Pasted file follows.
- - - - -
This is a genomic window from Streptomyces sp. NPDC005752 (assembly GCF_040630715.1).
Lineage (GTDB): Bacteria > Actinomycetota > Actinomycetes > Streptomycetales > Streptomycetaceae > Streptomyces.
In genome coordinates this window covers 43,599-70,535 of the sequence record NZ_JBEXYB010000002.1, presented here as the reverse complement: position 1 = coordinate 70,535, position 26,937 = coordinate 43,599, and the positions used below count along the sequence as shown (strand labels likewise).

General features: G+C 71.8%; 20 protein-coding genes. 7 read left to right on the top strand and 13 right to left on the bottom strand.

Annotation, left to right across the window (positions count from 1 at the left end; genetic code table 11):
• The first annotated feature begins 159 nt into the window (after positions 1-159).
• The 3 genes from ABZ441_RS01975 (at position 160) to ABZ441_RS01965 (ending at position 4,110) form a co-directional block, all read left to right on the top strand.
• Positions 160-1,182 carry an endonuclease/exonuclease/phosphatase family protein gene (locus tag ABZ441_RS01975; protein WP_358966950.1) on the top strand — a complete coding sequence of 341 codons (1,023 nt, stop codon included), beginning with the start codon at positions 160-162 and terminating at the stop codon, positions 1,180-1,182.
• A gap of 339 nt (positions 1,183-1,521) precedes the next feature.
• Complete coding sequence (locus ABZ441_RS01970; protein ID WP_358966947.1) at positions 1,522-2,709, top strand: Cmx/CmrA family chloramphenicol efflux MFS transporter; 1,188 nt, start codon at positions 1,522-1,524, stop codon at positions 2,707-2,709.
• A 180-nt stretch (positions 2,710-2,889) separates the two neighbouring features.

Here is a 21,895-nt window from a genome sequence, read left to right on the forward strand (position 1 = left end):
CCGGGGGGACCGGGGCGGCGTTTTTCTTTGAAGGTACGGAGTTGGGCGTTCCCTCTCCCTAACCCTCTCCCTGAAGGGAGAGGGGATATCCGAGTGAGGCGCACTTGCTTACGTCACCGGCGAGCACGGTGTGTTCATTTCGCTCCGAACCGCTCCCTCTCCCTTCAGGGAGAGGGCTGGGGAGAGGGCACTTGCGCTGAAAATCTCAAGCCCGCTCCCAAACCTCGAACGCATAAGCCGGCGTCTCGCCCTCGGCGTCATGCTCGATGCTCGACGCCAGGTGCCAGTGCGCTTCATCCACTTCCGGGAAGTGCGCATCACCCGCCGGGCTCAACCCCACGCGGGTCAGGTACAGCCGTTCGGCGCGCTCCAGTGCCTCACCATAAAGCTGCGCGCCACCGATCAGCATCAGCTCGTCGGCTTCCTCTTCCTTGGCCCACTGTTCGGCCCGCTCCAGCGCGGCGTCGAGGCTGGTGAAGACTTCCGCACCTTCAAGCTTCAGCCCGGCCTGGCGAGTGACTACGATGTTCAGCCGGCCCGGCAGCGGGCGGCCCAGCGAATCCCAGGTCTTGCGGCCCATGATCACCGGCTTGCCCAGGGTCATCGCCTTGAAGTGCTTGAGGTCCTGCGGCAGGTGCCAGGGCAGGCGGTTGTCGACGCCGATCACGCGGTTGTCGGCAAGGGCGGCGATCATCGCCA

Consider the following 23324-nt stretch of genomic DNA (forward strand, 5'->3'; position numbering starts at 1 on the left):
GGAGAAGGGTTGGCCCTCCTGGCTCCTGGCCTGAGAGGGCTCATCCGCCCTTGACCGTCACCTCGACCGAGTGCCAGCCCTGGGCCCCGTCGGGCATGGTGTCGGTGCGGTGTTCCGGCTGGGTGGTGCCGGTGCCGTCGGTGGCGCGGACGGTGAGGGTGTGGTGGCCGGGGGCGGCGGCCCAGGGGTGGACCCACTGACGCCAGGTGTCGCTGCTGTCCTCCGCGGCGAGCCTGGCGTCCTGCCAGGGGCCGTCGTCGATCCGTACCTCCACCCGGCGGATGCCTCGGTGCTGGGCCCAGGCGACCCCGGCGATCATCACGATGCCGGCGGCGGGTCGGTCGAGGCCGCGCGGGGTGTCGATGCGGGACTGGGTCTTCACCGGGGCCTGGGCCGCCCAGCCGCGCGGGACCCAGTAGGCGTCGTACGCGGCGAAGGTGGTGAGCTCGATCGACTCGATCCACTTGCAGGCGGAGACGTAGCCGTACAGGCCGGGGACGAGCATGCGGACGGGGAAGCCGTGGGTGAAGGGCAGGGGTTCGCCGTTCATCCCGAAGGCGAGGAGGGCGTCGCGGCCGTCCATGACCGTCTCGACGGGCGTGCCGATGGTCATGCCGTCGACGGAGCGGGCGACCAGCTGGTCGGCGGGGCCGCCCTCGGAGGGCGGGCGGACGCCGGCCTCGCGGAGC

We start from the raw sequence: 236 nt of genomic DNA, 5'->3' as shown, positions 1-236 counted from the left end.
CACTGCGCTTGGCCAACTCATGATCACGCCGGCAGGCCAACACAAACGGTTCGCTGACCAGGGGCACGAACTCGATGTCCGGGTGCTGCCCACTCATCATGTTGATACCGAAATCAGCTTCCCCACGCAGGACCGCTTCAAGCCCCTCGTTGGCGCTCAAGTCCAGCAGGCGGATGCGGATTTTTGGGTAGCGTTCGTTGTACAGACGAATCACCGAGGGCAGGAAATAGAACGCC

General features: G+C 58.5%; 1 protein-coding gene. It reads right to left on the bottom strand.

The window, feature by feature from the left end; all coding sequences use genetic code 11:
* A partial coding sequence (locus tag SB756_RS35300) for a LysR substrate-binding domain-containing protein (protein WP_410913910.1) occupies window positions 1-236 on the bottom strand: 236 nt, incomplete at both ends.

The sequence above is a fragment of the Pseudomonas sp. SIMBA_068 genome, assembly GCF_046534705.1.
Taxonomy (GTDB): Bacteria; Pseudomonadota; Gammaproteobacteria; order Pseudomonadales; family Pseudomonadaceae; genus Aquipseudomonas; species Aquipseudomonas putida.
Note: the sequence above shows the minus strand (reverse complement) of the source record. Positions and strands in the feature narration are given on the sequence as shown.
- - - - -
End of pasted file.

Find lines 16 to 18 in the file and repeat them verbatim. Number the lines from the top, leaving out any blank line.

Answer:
We start from the raw sequence: 236 nt of genomic DNA, 5'->3' as shown, positions 1-236 counted from the left end.
CACTGCGCTTGGCCAACTCATGATCACGCCGGCAGGCCAACACAAACGGTTCGCTGACCAGGGGCACGAACTCGATGTCCGGGTGCTGCCCACTCATCATGTTGATACCGAAATCAGCTTCCCCACGCAGGACCGCTTCAAGCCCCTCGTTGGCGCTCAAGTCCAGCAGGCGGATGCGGATTTTTGGGTAGCGTTCGTTGTACAGACGAATCACCGAGGGCAGGAAATAGAACGCC

General features: G+C 58.5%; 1 protein-coding gene. It reads right to left on the bottom strand.